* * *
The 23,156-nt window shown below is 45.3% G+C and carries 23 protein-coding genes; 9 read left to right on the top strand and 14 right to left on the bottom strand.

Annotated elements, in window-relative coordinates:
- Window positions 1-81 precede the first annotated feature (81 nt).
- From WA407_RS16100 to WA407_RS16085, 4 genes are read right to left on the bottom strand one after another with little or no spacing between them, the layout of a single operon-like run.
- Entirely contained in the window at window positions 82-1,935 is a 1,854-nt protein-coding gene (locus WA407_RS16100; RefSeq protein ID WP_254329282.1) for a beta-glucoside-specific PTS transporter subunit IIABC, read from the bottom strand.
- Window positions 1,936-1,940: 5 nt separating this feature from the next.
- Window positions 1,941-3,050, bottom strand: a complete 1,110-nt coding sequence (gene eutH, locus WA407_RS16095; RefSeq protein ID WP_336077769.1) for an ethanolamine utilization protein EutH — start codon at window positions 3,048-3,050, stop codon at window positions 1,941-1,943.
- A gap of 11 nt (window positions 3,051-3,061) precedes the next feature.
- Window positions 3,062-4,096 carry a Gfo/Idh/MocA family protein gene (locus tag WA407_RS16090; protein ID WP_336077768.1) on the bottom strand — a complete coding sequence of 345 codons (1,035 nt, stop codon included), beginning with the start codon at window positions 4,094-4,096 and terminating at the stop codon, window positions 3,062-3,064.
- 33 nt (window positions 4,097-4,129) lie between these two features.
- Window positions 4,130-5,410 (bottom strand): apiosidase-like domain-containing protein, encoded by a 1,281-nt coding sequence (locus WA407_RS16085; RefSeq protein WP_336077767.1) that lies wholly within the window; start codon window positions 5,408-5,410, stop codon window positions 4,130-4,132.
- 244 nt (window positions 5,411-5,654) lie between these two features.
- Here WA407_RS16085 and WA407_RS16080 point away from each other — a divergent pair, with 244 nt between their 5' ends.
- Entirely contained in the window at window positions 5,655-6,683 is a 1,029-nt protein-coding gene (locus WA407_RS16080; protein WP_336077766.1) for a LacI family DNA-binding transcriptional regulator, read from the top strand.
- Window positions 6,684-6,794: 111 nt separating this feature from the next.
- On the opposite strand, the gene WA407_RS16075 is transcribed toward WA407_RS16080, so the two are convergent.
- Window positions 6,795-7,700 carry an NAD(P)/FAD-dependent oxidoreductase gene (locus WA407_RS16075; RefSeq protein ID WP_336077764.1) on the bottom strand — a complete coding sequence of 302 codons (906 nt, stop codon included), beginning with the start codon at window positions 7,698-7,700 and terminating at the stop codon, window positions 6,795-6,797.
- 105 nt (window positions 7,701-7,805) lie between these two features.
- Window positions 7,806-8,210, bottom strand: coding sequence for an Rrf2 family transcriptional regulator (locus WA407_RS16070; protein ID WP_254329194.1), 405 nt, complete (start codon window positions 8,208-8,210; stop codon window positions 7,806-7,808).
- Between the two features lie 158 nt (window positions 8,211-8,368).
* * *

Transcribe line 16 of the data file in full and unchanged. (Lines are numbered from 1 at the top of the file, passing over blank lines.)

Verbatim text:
- On the opposite strand, the gene WA407_RS16075 is transcribed toward WA407_RS16080, so the two are convergent.